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European Commission

José Manuel Durão Barroso

President of the European Commission

Speech: Statement by President Barroso following his meeting with Mr Enda Kenny, Taoiseach of Ireland, Mr Eamon Gilmore, Tánaiste of Ireland and Mr Martin Schulz, President of the European Parliament

Joint press conference/Dublin

28 February 2013

Tá sé ar fheabhas a bheith ar ais in Eireann.

Thank you to the Taoiseach and Tánaiste for inviting me to Dublin for the second time since the start of the Irish presidency.

There are several reasons for my visit. I spoke at an IBEC conference this morning on the theme of competitiveness.  This is crucial for growth and job creation in the EU.  I set out an agenda that is very resonant with Ireland's own approach and I called for the support of the business community at EU level for this agenda.

I think we can say that the Irish economy is now turning the corner. The latest positive figures on employment confirm that when there is determination, the programmes can work and indeed Ireland is already on positive territory when it comes to growth.

We also had a meeting, the Taoiseach, the President of the European Parliament and myself on how to achieve a consensual conclusion to work on our next seven-year budget, the Multiannual Financial Framework. Now that we have the unanimous political agreement of Heads of State and Government, negotiations will start between the European Parliament and the Council, led by the Irish Presidency. The Commission will do everything it can to facilitate a final deal.

I have made no secret of the fact that the deal agreed by Heads of State and Government earlier this month is below the level of ambition that the Commission considers desirable given the challenges we face in the coming years.

But we need to recognise that positive steps were taken, not least in support of the EU's growth and jobs agenda and as it was just now mentioned by the Tánaiste, including some specific measures for employment, namely for youth employment.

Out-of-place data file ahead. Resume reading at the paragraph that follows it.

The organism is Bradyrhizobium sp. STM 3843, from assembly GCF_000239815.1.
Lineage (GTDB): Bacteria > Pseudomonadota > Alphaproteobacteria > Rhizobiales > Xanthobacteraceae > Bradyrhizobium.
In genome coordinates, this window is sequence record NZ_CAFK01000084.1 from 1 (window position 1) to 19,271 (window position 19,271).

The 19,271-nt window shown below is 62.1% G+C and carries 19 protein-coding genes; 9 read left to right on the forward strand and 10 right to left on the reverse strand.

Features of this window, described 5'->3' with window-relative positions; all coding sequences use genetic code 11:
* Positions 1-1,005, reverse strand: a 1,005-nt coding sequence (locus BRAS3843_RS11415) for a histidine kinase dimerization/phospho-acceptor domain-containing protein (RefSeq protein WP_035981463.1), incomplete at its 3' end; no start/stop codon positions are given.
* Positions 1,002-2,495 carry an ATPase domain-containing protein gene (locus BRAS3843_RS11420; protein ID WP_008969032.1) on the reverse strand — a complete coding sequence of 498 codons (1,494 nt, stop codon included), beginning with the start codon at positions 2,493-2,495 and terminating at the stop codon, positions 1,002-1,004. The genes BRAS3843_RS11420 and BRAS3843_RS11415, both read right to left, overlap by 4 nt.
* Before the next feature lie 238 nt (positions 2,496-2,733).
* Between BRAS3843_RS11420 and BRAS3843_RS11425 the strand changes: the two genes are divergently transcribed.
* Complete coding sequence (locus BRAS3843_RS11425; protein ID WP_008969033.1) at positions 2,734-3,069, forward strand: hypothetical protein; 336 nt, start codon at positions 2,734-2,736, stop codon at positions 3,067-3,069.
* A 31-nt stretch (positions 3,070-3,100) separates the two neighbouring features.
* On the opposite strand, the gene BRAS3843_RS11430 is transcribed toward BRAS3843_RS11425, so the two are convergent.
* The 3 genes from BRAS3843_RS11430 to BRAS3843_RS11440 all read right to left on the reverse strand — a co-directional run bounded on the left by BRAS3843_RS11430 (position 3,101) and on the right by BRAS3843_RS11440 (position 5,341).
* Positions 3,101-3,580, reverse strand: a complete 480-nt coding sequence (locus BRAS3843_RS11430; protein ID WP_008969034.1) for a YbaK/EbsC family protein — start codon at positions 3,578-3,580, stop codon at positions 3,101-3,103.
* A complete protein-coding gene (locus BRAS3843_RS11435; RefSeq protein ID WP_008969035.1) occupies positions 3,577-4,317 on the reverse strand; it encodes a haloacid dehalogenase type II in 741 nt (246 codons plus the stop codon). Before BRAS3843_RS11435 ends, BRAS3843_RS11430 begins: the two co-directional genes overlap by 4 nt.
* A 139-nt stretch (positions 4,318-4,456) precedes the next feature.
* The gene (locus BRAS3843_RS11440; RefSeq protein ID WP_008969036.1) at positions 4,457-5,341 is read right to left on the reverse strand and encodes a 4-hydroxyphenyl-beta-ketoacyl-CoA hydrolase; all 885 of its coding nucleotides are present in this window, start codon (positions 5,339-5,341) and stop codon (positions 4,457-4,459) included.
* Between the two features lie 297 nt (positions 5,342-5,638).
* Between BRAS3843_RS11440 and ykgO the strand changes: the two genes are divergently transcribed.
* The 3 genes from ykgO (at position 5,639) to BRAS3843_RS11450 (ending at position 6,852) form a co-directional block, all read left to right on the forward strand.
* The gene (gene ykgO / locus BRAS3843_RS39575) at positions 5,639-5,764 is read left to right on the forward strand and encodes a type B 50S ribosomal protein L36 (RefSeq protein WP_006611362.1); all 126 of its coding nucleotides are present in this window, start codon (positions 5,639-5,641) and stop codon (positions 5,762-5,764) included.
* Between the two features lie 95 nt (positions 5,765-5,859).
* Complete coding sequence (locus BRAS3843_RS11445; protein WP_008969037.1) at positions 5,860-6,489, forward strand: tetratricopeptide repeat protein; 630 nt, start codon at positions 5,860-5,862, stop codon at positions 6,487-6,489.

So, I welcome the readiness of the Irish Presidency to engage in a serious negotiation process with the European Parliament on behalf of the Council. I believe that the Parliament has some good ideas for making our budget work better in the future and for using every euro effectively. I hope we can reach an agreement under the Irish Presidency.

I would like also to take the opportunity to welcome the adoption today by member states of the Commission's proposal on youth guarantees, which is an important signal to the almost 6 million young people that are unemployed in the European Union today – that they should have a job, apprenticeship or be in further education and training within a short time of leaving school or becoming unemployed. My sincere thanks to the Irish Presidency for supporting this deal.

I also want to welcome the important progress made last night on bank capital and bankers pay, our proposal CRD for Capital Requirements Directive IV. We now have the fundamentals for a formal agreement between the Council and the European Parliament on the Commission proposal. This is a cornerstone in the creation of the single rule book for banks across the European Union.

As you know, the European Union taxpayers have been asked to pay a heavy price for past excesses and failings in the banks. These new rules will require banks to have the necessary capital to absorb future shocks themselves without asking the taxpayers for help.

They will also put an end to massive bonuses for risky behaviour - an issue the European Commission was the first to raise with our recommendations already in 2009. I remember that at that time when I proposed more strict bonuses for bankers there was a lot of controversy. Now we have an agreement. I am very happy that Europe is delivering on its commitments to fairness for EU citizens and also sending a strong message to our G20 partners that have to do more in terms of the commitments taken for financial regulation and supervision.

The Commission will also continue to push for an ambitious banking union.

Later today, I will take part in a debate at the Hist society in Trinity College. As you may know, I take a special interest in education and in young people. In a debate I will call on the young people of Ireland to be fully involved in the growing debate about shaping the future of our union. They are benefitting from a choice made 40 years ago by their parents generation – now they need to be involved in setting out their generation's views on what kind of Europe we want for the future.

That was the purpose of my visit to Ireland. Once again, I'm very happy to be here and share these moments with you.

Thank you.

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